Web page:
Tuesday, December 2, 2008

Fine teacups, a rice pounder, some salted Mermaids - Ihara Saikaku's Five Women Who Loved Love

The Anthology of Japanese Literature inspired me to take up Ihara Saikaku's Five Women Who Loved Love (1686), a collection of five tales of young women caught up in all-consuming love affairs that end, mostly, in suicide, execution, or a nunnery. They are all based on more or less contemporary events, and several of them are also the subject of puppet plays by Chikamitsu.

Five Women Who Loved Love is interesting enough for its own sake, but I inevitably found myself comparing it to more familiar Western literary traditions. Sometimes it felt quite modern, especially in the odd, indirect structuring of some of the stories. The frankness about sexual and digestive matters sometimes seemed modern and sometimes harked back to Petronius or Boccaccio or some of Saikaku's Western contemporaries like Swift. In Victorian terms, this is a dirty book, but it's hardly smuttier than William Wycherley's The Country Wife.

Actually, the open treatment of homosexuality was genuinely surprising to me. The final tale is about a girl who falls in love with, seduces (disguised as a boy), and marries a hedonistic homosexual monk. It's as much his story than hers. It ends with the ex-monk inspecting his new wife's wealth, "so happy that he wept," thinking of all the sexual pleasure (actors and prostitutes) he can buy with it. The first four stories end tragically in one way or another, but this is where Saikaku actually leaves us, ironically complicating any lessons a reader might have wanted to draw.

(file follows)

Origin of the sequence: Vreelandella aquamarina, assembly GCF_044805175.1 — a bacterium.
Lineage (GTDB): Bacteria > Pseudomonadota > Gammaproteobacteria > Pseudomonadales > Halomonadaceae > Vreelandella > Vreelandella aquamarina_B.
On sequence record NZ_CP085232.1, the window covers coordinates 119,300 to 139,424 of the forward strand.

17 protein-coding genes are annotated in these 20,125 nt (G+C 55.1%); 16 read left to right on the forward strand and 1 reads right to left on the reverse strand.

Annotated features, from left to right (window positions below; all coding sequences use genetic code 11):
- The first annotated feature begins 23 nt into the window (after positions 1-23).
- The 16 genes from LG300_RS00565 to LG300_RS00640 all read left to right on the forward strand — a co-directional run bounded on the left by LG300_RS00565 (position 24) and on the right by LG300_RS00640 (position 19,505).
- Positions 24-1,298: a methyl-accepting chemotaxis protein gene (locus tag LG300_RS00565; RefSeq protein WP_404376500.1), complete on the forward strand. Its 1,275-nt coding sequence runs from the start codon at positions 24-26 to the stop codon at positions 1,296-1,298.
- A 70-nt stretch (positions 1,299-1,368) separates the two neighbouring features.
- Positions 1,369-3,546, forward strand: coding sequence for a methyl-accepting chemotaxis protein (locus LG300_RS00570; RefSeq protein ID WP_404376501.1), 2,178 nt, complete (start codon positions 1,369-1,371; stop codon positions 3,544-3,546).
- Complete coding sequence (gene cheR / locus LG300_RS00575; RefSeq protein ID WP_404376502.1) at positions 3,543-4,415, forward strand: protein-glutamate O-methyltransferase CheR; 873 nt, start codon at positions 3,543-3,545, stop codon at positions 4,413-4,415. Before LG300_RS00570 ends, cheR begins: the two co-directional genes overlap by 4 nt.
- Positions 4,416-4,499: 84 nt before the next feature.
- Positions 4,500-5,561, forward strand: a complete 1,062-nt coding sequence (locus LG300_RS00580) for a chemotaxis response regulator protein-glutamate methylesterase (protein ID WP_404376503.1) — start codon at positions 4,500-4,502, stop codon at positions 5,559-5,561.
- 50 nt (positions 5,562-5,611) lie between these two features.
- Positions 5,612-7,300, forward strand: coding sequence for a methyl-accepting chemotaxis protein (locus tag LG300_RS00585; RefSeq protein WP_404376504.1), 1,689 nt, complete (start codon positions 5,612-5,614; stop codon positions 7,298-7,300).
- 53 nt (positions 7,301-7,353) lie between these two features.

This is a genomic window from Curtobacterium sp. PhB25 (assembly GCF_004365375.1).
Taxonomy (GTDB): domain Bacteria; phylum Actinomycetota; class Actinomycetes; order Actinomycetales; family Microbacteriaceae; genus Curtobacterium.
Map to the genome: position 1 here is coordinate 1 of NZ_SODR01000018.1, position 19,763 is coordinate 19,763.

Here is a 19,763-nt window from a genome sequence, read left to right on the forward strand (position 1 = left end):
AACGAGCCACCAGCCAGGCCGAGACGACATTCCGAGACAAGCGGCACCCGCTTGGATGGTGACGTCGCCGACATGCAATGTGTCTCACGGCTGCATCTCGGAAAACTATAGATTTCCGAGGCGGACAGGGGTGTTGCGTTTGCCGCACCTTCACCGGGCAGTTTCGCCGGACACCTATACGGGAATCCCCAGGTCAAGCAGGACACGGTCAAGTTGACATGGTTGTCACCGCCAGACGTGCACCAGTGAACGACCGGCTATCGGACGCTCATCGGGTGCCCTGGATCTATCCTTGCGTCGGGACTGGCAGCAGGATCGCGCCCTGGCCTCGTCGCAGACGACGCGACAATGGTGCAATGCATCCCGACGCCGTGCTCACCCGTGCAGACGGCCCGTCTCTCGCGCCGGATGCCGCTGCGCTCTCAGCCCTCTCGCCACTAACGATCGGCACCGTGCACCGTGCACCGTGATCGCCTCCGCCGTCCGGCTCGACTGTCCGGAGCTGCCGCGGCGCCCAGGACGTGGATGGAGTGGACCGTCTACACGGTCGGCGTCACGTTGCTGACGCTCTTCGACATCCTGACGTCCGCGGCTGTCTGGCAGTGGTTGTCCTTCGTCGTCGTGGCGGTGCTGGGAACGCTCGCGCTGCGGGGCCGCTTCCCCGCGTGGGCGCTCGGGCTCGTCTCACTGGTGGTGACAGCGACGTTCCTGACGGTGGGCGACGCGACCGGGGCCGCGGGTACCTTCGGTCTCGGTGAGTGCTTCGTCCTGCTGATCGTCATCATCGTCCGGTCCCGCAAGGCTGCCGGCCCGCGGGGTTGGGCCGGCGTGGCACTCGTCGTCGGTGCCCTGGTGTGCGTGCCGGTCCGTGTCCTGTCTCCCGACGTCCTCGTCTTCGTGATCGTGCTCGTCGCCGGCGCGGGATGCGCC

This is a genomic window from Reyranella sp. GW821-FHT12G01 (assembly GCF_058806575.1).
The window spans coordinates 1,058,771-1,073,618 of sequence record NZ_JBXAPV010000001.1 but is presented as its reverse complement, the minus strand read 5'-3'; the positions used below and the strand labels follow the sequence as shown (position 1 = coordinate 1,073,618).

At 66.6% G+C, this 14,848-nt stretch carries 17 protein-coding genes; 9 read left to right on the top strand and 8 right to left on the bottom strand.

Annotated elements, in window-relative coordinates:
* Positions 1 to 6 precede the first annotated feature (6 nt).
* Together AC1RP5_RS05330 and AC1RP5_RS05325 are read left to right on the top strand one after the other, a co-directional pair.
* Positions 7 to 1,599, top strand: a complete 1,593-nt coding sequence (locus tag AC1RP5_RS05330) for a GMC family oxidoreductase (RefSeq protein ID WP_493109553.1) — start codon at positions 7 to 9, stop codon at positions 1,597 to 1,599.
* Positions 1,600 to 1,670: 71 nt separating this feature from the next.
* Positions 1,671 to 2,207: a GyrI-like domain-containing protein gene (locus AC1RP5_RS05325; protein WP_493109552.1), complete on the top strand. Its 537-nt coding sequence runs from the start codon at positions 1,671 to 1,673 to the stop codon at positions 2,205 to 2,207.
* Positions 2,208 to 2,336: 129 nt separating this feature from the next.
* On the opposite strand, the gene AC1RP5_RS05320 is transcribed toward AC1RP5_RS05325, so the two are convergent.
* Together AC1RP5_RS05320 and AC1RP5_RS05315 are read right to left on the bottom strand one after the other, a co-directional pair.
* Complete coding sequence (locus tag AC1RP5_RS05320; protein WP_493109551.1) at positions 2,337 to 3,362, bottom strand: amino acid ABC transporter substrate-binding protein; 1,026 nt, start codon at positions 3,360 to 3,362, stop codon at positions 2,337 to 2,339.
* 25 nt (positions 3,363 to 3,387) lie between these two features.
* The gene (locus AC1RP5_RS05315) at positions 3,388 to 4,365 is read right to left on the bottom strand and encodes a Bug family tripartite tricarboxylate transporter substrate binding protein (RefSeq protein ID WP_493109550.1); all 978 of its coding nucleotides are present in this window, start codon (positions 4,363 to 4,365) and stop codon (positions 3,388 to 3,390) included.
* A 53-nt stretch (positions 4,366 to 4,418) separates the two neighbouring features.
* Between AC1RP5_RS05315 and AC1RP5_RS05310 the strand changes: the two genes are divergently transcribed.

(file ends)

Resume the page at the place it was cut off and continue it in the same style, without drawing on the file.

I don't quite trust the translator, Wm. Theodore de Bary. First, what's with that abbreviation? Second, he brags in the introduction that he owns an original edition of the book, which is admittedly pretty cool, since it was first published as five separate little books, with woodcuts, but still, kinda rude. Third, look at the display of wealth that the monk is admiring:

"There were one thousand two hundred and thirty-five flawless coral beads, weighing from one and a half to one hundred and thirty momme each; sharkskin for sword handles; celadon procelain in unlimited quantities; fine teacups from the Asuka River region, piled about carelessly because it made no difference how many got broken; some salted Mermaids; a small bucket made of agate; a rice pounder from the Taoist paradise of Han-tan in China", etc., etc., wait a minute!

The translator's footnote informed me that a salted Mermaid is "A kind of salamander," which I was willing to accept until I turned the page and found this, one of the original illustrations:

A kind of salamander? I don't think so, pal.

Maybe this is a good place to point the curious to the Bookphile's recent post on this book, which takes a rather different point of view.

No comments:

Post a Comment